I realized at that time how important it was to gather with God’s people. I knew from an academic perspective that Sabbath services were important and that the Sabbath was referred to in Scripture as a commanded assembly, a “holy convocation” (Leviticus 23:3; Exodus 20:8). But until that day in the old Ellis Auditorium on the banks of the Mississippi River, I had no idea what it “felt” like to attend a church service. From that day forward, church services became as much a part of my life as getting dressed in the morning. It is something you do over and over again, never taking it for granted, but getting the most out of each and every opportunity. Over the past 50-plus years, there have been a few occasions when I was unable to attend services, either because of sickness or being on a trip where there was no congregation. But every time this has happened to me, I have to admit it felt “strange.” I knew there was something missing.
As I write this, I know that there are members who do not have a congregation, and in some cases, we have members who are unable to attend because of health or other physical difficulties. One of the reasons I enjoy traveling to different parts of the world is to visit the members who live in remote areas. This summer David Baker and I are planning another trip to India and Sri Lanka. Talk about scattered! The few members we have in India are scattered from Kolkata in the east to Hyderabad in the south central to Moradabad in the extreme north near the border with Nepal. It is a joy to be able to provide them with a church service, even though the group is small—ranging from two or three to 15 to 20. In Sri Lanka the numbers are equally small, but we conduct a regular church service in a member’s home.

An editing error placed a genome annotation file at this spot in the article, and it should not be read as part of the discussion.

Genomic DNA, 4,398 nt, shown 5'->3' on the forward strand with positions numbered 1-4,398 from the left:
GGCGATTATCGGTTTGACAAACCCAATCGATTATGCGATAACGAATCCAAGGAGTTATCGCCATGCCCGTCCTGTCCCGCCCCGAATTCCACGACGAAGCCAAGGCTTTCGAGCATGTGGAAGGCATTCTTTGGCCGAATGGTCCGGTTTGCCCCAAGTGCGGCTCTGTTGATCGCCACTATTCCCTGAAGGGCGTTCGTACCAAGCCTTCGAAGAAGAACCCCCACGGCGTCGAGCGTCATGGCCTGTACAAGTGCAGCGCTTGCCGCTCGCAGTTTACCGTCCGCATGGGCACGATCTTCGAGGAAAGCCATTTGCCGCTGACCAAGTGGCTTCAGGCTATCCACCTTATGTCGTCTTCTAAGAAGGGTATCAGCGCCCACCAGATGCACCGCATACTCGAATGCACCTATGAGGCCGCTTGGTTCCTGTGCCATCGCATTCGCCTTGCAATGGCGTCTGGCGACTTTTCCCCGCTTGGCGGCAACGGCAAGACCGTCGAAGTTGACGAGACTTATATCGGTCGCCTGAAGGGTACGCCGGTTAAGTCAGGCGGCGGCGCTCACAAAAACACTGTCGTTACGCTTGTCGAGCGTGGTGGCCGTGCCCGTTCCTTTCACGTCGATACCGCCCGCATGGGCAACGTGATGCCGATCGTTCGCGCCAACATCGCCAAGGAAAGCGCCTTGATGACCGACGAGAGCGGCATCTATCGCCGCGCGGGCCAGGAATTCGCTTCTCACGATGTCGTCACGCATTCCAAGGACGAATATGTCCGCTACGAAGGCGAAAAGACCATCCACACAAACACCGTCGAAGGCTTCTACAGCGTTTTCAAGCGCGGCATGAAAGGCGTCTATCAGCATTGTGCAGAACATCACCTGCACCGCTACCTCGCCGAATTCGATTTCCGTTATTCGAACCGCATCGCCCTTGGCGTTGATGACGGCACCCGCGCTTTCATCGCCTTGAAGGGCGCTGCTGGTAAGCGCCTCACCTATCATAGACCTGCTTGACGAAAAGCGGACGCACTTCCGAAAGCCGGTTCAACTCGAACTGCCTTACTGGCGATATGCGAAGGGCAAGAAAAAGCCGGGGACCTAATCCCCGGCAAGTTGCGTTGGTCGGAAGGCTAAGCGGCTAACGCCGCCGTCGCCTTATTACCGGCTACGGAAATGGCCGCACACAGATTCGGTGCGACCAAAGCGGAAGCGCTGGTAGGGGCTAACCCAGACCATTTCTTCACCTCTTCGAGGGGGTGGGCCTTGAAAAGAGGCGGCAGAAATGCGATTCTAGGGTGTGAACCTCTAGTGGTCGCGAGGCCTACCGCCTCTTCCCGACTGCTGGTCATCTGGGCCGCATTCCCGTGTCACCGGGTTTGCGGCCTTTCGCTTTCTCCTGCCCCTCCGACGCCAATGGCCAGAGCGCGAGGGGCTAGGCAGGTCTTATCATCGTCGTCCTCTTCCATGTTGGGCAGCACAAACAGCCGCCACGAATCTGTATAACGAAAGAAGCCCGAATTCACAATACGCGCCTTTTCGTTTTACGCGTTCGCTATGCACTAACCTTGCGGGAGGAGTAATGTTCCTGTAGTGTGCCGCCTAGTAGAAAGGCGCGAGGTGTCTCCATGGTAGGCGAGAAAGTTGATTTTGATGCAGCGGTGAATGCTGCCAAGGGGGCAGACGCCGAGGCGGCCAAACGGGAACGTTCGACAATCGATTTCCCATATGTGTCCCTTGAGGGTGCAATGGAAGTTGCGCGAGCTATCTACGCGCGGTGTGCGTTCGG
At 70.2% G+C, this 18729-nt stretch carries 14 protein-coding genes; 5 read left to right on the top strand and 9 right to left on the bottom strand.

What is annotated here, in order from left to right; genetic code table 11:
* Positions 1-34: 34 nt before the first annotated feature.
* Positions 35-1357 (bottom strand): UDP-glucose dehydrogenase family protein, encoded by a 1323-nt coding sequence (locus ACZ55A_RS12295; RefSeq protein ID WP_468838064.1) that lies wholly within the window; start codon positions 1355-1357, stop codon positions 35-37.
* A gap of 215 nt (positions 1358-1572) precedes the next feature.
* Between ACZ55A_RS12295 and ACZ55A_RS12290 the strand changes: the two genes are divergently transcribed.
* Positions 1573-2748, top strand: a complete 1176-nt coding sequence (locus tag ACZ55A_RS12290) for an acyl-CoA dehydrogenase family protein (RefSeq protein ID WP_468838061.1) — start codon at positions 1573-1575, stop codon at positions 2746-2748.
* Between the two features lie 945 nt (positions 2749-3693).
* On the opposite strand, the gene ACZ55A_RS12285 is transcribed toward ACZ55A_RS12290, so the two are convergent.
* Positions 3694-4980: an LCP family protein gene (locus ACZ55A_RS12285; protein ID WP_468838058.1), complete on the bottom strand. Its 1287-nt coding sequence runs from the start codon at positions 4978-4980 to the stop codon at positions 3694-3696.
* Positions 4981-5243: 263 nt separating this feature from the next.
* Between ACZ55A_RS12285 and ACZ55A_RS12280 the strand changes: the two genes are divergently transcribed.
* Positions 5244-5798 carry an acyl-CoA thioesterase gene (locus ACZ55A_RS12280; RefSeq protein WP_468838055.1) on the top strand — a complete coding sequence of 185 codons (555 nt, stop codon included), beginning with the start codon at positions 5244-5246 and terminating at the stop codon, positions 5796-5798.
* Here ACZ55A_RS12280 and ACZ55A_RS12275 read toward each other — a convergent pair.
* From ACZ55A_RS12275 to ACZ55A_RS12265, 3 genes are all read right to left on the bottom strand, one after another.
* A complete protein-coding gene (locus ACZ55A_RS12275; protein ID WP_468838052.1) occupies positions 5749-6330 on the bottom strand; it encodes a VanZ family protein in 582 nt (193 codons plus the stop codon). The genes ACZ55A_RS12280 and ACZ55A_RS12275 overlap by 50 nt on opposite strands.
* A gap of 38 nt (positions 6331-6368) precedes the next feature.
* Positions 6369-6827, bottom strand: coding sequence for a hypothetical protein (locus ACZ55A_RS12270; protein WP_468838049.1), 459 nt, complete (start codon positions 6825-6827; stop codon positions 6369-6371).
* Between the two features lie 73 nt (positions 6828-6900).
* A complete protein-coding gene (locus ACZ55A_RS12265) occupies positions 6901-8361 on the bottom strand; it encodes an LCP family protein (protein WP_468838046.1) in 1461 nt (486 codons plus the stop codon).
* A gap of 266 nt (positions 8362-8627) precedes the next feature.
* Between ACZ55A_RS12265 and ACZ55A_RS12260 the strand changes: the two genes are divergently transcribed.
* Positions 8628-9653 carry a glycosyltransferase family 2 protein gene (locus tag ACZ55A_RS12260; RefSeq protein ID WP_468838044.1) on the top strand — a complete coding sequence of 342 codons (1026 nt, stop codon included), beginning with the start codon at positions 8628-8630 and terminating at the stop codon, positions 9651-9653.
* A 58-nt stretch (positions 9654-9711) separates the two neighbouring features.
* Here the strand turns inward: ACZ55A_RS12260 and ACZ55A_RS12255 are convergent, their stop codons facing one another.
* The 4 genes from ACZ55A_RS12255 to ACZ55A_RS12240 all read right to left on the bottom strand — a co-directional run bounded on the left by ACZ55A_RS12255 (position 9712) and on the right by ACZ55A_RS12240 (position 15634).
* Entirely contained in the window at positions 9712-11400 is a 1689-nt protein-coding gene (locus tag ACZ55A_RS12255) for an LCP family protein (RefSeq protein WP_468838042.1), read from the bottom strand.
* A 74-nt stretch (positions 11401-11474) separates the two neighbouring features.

I want to encourage all of us who have a local congregation and are physically able to make a commitment to gather with the brethren every single Sabbath if at all possible. Whenever I teach a class for the ministry, I make reference to the importance of the Sabbath service. I encourage them to do their very best every single Sabbath. As human beings, no matter how hard we try, we sometimes fail. I have felt that way over the years. There was a time when I gave a Friday night prison Bible study, a Sabbath morning prison Bible study, two sermons on the Sabbath, and a church activity on Saturday night. I was pretty tired on Sunday and sometimes felt there wasn’t enough of me to go around! But I still knew that I had to do my own study and make sure I was preparing organized, well-thought-out messages each time I spoke. I can’t tell you that I always succeeded, but it was never for a lack of effort or desire.
I don’t believe I can overemphasize the importance and value of Sabbath services. I continue to pray for all of you, and I ask that you pray for us here at the office. We are being given many new opportunities to preach the gospel. And we are committed to never neglecting the care of the Church. Thank you so much for all your support!
Sincerely, your brother in Christ,